The rough-and-tumble era of fickle beasts and prank kidnappings made for good stories, says Mr. Millin, "but I think the regents of the university would like for there to be no more stories like that." They would prefer stories about a steady bovine ambassador presiding over charity and school-pride events at which everybody gets a photo op and nobody gets gored.

Two weeks after Bevo XIV passed away, three members of the search committee — Mr. Millin, Mr. Brennes, and a young alumnus named Jason Craig — drove to Sunrise Ranch to see the Bakers.

It was the first stop in the search for the new Bevo, and as he and Mr. Craig drove west from Houston, Mr. Millin began to wonder if it would be the last. John T. Baker and his wife, Betty, had been the university’s Bevo suppliers and caretakers since 1988. (In return, they get four tickets to every football game.)

Over the years the Bakers had become close with Mr. Brennes, and Mr. Craig had come to admire them during his own time as a student handler. On the drive, Mr. Craig gushed about the couple. The Bakers were some of the few people he had stayed in touch with after graduating in 2002, and he would take his family to their ranch every time he was in town. He had come to see Mr. Baker as a role model, a man who always knows what to do and say. Mr. Craig was prepared to take whatever recommendation Mr. Baker was willing to make.

"Great," Mr. Millin remembers saying, somewhat ruefully, "I’ve been made the chairman of this committee, but the decision’s already been made."

By the time they left the ranch, however, it was Mr. Millin who needed reining in. He had met the Bakers, who seemed like fine people, but he had also met a bull calf that really impressed him. The calf had been standing in the middle of the road as they drove out to the pasture and had not yielded for the truck, a gesture that suggested, to Mr. Millin, both fearlessness and good humor.

Courtesy of Kevin Millin
Even at less than a year old, the young calf who would become Bevo XV impressed visitors to Sunrise Ranch with his fearlessness and good humor.

The calf was less than a year old, colored white and orange — the right shade — with stubby little horns and the number "31" tagged to its ear. Mr. Millin describes it as love at first sight, although Mr. Craig tells it slightly differently: "I think I remember him saying, ‘What’s wrong with that one?’" he says.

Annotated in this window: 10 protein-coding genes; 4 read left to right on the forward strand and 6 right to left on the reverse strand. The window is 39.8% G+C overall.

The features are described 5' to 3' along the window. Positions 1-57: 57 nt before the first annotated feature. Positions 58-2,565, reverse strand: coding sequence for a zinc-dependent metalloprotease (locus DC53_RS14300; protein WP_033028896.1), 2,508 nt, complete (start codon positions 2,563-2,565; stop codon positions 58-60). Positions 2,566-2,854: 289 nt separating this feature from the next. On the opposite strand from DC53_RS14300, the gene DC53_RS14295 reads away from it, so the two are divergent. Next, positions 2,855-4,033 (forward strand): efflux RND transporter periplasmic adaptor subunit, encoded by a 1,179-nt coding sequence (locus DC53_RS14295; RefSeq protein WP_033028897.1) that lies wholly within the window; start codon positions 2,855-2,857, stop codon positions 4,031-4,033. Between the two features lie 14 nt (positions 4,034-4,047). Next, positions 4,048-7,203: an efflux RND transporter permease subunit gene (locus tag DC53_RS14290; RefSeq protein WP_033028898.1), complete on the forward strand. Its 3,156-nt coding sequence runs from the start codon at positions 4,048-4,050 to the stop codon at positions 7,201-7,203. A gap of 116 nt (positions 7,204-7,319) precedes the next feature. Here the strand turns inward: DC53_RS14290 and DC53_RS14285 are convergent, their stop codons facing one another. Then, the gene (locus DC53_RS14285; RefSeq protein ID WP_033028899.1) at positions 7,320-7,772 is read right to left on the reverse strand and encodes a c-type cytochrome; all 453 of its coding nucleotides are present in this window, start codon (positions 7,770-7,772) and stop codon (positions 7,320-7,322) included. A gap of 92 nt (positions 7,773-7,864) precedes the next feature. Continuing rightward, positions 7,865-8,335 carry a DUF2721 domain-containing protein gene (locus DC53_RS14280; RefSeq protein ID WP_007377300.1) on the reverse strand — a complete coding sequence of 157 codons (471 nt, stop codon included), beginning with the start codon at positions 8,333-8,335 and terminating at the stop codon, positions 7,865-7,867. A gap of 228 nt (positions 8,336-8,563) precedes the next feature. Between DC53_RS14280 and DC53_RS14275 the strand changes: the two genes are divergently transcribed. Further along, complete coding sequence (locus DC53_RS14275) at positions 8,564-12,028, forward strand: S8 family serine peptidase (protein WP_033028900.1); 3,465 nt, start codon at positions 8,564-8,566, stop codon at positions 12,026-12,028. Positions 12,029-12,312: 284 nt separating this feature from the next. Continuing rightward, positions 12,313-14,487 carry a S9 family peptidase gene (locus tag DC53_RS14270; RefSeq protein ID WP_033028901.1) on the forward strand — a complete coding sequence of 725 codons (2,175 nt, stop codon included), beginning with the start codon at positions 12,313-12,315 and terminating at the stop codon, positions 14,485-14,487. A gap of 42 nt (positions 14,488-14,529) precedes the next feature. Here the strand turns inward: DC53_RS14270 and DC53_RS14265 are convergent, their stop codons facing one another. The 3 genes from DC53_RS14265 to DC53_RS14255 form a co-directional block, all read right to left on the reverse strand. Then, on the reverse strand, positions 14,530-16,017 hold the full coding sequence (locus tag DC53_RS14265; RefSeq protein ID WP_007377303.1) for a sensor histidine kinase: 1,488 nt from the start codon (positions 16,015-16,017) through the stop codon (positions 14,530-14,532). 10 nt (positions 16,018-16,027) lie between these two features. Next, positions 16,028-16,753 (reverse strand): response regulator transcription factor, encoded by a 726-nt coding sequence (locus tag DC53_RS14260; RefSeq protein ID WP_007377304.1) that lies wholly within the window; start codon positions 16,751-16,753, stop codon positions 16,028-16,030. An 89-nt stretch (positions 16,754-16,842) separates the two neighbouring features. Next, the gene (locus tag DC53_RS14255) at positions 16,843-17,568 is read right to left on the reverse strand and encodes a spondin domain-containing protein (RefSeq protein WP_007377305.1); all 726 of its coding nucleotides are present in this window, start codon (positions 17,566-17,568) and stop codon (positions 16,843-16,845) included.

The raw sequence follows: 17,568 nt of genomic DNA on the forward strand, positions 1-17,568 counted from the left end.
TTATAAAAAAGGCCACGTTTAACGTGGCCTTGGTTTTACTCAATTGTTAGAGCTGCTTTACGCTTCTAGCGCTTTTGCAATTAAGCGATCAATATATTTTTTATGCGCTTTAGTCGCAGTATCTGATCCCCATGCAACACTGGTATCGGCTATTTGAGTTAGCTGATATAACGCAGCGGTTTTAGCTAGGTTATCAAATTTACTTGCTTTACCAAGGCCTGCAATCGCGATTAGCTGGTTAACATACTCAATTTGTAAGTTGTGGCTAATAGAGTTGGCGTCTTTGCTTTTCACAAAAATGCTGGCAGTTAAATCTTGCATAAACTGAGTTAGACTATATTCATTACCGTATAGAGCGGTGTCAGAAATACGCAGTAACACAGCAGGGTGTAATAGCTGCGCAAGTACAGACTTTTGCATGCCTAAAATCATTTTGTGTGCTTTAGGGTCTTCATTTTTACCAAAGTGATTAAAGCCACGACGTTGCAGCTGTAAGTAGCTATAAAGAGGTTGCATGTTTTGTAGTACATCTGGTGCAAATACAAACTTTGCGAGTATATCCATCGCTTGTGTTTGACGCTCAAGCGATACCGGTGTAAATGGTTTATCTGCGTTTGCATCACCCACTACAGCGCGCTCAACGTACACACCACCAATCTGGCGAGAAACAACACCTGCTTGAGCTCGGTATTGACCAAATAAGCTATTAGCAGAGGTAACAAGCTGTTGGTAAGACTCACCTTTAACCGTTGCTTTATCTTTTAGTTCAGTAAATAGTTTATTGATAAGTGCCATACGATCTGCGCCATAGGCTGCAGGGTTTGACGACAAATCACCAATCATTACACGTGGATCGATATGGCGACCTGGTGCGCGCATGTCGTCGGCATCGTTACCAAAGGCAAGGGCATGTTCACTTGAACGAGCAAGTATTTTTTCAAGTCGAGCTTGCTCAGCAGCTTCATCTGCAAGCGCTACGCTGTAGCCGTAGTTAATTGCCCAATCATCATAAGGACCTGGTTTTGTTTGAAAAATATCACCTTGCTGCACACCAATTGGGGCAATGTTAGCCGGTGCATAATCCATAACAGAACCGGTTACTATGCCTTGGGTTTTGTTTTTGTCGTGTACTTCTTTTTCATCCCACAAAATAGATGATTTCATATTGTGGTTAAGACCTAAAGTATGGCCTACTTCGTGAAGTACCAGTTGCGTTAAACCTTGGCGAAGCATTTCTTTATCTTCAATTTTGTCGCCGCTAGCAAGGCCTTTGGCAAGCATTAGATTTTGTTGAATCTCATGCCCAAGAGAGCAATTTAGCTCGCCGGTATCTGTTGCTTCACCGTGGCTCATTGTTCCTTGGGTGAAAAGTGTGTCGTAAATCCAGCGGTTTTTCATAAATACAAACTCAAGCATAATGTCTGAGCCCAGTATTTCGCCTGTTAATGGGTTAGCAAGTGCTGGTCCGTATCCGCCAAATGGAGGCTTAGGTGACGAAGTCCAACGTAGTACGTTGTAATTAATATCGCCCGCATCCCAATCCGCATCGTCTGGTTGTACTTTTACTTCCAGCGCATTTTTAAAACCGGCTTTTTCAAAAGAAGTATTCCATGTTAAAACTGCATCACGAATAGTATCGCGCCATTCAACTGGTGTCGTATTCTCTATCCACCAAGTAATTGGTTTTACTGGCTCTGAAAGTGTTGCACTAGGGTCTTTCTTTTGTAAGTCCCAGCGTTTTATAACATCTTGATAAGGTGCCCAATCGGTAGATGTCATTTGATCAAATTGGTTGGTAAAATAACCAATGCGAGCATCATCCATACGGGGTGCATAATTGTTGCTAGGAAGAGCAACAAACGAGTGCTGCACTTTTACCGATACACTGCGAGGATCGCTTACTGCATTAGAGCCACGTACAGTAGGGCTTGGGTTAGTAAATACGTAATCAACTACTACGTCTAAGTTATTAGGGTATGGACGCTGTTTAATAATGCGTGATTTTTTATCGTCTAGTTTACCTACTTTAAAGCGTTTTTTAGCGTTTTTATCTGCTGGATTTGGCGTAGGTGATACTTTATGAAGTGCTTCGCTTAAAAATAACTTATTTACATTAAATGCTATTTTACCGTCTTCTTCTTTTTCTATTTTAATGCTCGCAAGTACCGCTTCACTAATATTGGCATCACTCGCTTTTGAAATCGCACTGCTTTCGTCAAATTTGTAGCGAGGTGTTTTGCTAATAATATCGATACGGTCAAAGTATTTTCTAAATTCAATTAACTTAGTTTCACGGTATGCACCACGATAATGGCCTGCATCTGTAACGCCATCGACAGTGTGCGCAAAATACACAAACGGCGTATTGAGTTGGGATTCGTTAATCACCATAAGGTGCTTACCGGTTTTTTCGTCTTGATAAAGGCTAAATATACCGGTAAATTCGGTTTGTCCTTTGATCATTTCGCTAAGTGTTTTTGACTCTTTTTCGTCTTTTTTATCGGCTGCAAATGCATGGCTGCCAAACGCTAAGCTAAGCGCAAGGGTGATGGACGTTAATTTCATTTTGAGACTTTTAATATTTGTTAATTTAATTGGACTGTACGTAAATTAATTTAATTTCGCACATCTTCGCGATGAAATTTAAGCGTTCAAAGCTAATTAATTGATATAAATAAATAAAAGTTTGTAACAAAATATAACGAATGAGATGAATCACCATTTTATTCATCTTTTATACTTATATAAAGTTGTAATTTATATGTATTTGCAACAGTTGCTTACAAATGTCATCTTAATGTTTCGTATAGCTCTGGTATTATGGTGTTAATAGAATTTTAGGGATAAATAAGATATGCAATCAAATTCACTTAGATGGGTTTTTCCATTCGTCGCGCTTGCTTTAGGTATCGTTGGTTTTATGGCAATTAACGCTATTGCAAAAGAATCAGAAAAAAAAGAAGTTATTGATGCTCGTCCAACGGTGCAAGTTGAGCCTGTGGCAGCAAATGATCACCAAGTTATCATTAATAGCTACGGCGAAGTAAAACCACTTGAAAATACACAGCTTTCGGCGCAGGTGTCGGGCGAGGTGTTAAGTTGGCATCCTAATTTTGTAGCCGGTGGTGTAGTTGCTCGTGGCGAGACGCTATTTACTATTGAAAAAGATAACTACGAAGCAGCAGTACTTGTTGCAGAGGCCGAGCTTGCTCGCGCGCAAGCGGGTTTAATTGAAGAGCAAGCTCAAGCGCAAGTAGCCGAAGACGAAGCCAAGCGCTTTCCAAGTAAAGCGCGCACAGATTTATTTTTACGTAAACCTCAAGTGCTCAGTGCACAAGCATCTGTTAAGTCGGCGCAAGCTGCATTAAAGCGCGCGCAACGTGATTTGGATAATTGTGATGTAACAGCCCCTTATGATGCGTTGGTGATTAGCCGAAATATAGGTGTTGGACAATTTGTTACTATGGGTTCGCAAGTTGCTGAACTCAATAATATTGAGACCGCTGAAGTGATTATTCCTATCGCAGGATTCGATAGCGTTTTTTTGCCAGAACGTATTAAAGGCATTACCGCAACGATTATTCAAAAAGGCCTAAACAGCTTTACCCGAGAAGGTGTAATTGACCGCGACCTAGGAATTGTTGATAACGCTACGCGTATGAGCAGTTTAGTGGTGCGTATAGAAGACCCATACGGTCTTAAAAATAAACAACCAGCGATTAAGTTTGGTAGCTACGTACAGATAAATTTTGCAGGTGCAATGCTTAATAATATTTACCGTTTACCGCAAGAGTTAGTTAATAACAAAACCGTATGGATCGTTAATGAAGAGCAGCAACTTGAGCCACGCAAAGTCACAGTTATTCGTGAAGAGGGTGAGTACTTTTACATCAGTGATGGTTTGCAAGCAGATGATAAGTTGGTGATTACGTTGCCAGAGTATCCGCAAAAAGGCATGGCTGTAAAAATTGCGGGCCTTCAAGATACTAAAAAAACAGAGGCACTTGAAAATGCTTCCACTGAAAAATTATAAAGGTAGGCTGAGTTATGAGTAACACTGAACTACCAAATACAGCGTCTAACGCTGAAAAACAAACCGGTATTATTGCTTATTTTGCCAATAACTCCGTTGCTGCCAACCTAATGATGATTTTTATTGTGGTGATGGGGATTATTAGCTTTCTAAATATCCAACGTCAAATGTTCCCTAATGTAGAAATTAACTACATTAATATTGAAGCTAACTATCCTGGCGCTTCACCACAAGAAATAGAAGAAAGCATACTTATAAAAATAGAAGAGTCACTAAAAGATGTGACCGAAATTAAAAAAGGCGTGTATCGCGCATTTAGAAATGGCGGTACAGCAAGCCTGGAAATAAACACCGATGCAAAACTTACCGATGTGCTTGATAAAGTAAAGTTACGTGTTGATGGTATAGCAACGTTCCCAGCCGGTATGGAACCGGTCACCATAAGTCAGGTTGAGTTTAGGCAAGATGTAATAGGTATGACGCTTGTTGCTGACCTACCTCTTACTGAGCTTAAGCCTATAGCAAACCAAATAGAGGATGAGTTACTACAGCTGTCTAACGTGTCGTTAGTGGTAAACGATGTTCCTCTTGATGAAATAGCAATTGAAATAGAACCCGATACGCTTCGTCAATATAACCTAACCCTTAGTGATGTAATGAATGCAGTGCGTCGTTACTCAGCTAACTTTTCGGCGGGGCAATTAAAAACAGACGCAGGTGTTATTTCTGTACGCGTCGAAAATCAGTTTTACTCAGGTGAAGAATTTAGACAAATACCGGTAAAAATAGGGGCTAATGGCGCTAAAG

"But then he made a joke, like, ‘Hey pal, you could be the next Bevo.’"

The two men drove back to Houston together, and this time they were both gushing. "We looked at each other and said, ‘My mind’s made up.’"

Mr. Brennes's was not. Officially, he says, the search was far from over. Mr. Baker had urged caution: You never knew how a calf would grow, or whether one of its horns would come out crooked. There was also the all-important question of noise tolerance. It was one thing to appear unbothered by a truck on a country road, another to withstand the harmonized brass of the Longhorn Band at 100 decibels.

That’s how Mr. Brennes ended up at band practice that November with a half-dozen young longhorns courtesy of Mr. Baker — including "31." The band played, the calves chewed their cuds, and they all passed the test.

Other Texas cattle raisers knew about the Bakers. Some of them surely assumed that another mascot from the Baker stock was inevitable. Still, the thought of providing Bevo was tantalizing, and a number of Texans salivated at the chance to put their prize longhorns in the running to wear the halter.

Two days before the Baker prospects aced the marching-band test, Ken Herman, a columnist for the Austin American-Statesman, nominated an underdog steer from the unincorporated community of Oatmeal, Texas, a place whose most famous figure is a water tank painted to resemble a box of oatmeal. The 7-year-old animal’s name was, in fact, "Bevo" — a name given by his owners, a retired postmaster named Bill Steffek and his wife, Mary Ann, because it connoted strength. This Bevo was an orphan. The Steffeks had nursed him with a bottle after his mother died. Now they wondered if he could become royalty.

Mr. Herman pitched him as the people’s Bevo. "What if it’s time for a Bevo that perhaps represents something closer to middle-class steerdom," the columnist wrote, "than the top 1 percent?"

Other contenders entered the picture — or attempted to. That January, at an annual "cowgirl breakfast" held at Sugars, a San Antonio strip club, a young steer named Vegas sat peacefully outside the club while dancers and patrons took turns straddling him for photos. The man who brought the steer struck up a conversation with Mary Lanoue-Gers, an ad-seller for a local radio station. Vegas, the man told her, was in the running to be the next Bevo.

The committee had politely responded to everyone who sent in materials, says Mr. Millin, and they had tried not to give anyone false hope. But that didn’t stop some people from saying their steer was formally under consideration.

A man in East Texas named Daniel Allen told a local TV news crew that his 6-year-old steer, Bubba, was in the running to be the next Bevo. Bubba was orange and white, with horns that measured more than six feet tip-to-tip. And he didn’t scare easily, according to Mr. Allen, who had devised his own noise-tolerance test that involved a shotgun and explosives. For gravitas, Mr. Allen had invited a county judge in a robe to read a statement on camera certifying Bubba’s fitness for duty.

"While Bevo XIV has passed on to longhorn heaven," the reporter said in a solemn voice-over as Mr. Allen and Bubba bounded through a glade, "Bubba looks to honor his memory and follow in the hoofsteps of greatness."

At the university, the death of Bevo XIV had left a hole. A chunk of the mascot’s appearance fees went to funding a local outreach program for disadvantaged students. The previous year, the mascot had helped raise $172,570; without him, the university’s Division of Diversity and Community Engagement had struggled to keep up that pace. "It’s been rough not having a Bevo since October," wrote Rebecca Haden, an associate athletics director, in an email to a colleague late that January. "Fundraising has flatlined."